On behalf of Sayer Regan & Thayer of Sayer Regan & Thayer, LLP on Wednesday, November 7, 2018.

Remember the 1990s, when minimum wage was just five bucks an hour? Or, go back further to the early 1970s when it was just a buck and a half. It’s come a long way in Rhode Island, keeping pace with the cost of living and increasing through the years to rest (at least for the time being) at $10.10 per hour. It will increase another 40 cents on Jan. 1, 2019 to $10.50. The push is on to have the Rhode Island minimum wage raised to $15 by 2022. The tipped wage is at $3.89 right now.

It’s been several years since Rhode Island had a minimum wage hike. The last time it was raised was in 2014 when it went from $7.40 to $7.75 but before that, it hadn’t been raised since 2007.

In Massachusetts, Governor Charlie Baker recently approved a new law that will increase the minimum wage and require paid leave for employees. The minimum wage will increase from $11 to $12 come Jan. 1, 2019, with the plan to increase each year until it reaches $15 in 2023. The tipped employee minimum wage is set at $3.75, with a plan to increase that rate to $6.75.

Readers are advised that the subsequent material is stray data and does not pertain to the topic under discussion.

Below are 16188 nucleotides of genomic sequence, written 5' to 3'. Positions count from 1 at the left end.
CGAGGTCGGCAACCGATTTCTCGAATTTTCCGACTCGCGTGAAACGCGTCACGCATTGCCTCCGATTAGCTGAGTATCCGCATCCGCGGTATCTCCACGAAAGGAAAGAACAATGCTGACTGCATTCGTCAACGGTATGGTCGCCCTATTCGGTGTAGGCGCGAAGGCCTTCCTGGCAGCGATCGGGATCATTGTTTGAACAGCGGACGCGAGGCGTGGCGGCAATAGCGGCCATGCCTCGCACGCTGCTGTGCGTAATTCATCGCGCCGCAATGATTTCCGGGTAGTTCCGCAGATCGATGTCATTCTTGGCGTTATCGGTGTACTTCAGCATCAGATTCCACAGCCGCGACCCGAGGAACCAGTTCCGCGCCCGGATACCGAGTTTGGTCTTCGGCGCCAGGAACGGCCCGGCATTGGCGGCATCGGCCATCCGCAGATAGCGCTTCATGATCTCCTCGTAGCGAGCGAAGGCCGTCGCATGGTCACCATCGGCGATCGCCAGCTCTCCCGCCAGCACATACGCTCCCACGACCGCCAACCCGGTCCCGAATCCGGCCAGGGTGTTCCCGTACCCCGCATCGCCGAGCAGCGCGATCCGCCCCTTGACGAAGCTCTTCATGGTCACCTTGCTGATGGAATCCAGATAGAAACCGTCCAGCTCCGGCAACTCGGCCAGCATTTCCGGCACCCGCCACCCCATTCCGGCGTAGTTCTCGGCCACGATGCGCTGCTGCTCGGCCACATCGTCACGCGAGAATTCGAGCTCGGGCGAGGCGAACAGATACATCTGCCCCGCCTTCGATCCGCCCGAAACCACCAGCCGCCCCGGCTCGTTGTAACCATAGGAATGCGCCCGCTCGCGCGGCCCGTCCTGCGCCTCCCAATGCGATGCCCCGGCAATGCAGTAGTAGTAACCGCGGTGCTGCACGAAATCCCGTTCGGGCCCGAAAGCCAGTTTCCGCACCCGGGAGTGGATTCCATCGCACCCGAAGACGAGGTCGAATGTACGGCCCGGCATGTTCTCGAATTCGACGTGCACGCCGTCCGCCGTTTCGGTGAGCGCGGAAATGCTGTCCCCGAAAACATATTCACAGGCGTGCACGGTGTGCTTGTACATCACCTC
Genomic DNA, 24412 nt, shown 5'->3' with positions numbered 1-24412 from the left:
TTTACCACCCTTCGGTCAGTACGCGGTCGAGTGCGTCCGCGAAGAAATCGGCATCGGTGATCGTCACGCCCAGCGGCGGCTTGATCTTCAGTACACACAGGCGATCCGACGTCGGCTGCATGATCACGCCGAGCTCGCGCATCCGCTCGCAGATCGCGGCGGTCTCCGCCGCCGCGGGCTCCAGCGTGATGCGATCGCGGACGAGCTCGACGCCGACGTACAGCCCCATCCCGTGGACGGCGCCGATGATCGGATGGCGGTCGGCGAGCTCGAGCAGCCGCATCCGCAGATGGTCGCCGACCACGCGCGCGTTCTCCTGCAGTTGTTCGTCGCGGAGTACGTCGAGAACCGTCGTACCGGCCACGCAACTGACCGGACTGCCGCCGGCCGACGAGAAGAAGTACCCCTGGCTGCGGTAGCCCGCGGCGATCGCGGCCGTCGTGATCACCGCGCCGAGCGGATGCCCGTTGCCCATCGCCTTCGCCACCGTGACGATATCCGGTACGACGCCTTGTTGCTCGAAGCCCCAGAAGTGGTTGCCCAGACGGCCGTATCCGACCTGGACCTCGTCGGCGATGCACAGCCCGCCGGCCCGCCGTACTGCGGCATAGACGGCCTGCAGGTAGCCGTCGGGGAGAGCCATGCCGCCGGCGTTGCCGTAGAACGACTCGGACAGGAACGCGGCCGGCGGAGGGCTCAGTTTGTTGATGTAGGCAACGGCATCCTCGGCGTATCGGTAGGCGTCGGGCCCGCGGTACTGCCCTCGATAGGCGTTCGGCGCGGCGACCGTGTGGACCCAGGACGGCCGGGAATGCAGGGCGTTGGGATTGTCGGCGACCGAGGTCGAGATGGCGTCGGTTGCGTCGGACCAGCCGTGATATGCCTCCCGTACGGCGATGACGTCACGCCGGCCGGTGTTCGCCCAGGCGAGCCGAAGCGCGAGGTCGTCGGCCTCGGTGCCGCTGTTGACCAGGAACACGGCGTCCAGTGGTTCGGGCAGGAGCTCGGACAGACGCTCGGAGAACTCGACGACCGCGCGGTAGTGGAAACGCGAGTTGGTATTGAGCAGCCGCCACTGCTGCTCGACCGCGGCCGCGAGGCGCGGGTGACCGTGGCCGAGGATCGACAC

In addition to the minimum wage increase, employers must provide employees with 12 weeks of paid family leave and up to 20 weeks of paid medical leave come 2021. The law specifies that employees can’t take more than 26 combined weeks of paid leave in a single year.
Both Rhode Island and Massachusetts minimum wages are higher than the current federal minimum wage of $7.25, which is set by the Fair Labor Standards Act (FLSA).

While there are some exemptions as to minimum wage requirements, the law is clear about the type of work that may be exempt. Those whose employers are paying them less than the state’s minimum wage may be entitled to back pay. Even the employers of undocumented workers must adhere to the FLSA requirements. Failure to do so can result in legal action.

These materials have been prepared by SRT for informational purposes only and are not intended and should not be construed as legal advice.